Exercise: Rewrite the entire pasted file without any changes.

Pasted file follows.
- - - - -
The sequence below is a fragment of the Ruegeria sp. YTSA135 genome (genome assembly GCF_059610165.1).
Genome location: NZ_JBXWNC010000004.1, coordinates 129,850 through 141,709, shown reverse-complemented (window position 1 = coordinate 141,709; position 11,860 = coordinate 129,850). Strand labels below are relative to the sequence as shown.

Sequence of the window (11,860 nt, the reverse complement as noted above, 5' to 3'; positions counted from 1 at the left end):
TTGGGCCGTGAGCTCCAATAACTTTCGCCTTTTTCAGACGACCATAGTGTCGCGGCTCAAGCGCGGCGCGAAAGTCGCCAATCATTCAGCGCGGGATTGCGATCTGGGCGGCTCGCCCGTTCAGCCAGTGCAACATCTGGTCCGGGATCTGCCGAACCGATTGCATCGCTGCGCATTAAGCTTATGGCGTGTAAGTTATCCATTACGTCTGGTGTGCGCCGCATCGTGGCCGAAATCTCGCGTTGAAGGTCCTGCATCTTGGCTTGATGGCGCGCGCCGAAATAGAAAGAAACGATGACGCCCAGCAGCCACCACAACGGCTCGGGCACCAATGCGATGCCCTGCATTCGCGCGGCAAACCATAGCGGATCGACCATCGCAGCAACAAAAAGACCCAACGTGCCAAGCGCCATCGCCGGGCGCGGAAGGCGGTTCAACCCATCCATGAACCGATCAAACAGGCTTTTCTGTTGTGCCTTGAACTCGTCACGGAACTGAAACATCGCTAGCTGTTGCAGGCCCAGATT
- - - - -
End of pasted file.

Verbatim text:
The sequence below is a fragment of the Ruegeria sp. YTSA135 genome (genome assembly GCF_059610165.1).
Genome location: NZ_JBXWNC010000004.1, coordinates 129,850 through 141,709, shown reverse-complemented (window position 1 = coordinate 141,709; position 11,860 = coordinate 129,850). Strand labels below are relative to the sequence as shown.

Sequence of the window (11,860 nt, the reverse complement as noted above, 5' to 3'; positions counted from 1 at the left end):
TTGGGCCGTGAGCTCCAATAACTTTCGCCTTTTTCAGACGACCATAGTGTCGCGGCTCAAGCGCGGCGCGAAAGTCGCCAATCATTCAGCGCGGGATTGCGATCTGGGCGGCTCGCCCGTTCAGCCAGTGCAACATCTGGTCCGGGATCTGCCGAACCGATTGCATCGCTGCGCATTAAGCTTATGGCGTGTAAGTTATCCATTACGTCTGGTGTGCGCCGCATCGTGGCCGAAATCTCGCGTTGAAGGTCCTGCATCTTGGCTTGATGGCGCGCGCCGAAATAGAAAGAAACGATGACGCCCAGCAGCCACCACAACGGCTCGGGCACCAATGCGATGCCCTGCATTCGCGCGGCAAACCATAGCGGATCGACCATCGCAGCAACAAAAAGACCCAACGTGCCAAGCGCCATCGCCGGGCGCGGAAGGCGGTTCAACCCATCCATGAACCGATCAAACAGGCTTTTCTGTTGTGCCTTGAACTCGTCACGGAACTGAAACATCGCTAGCTGTTGCAGGCCCAGATT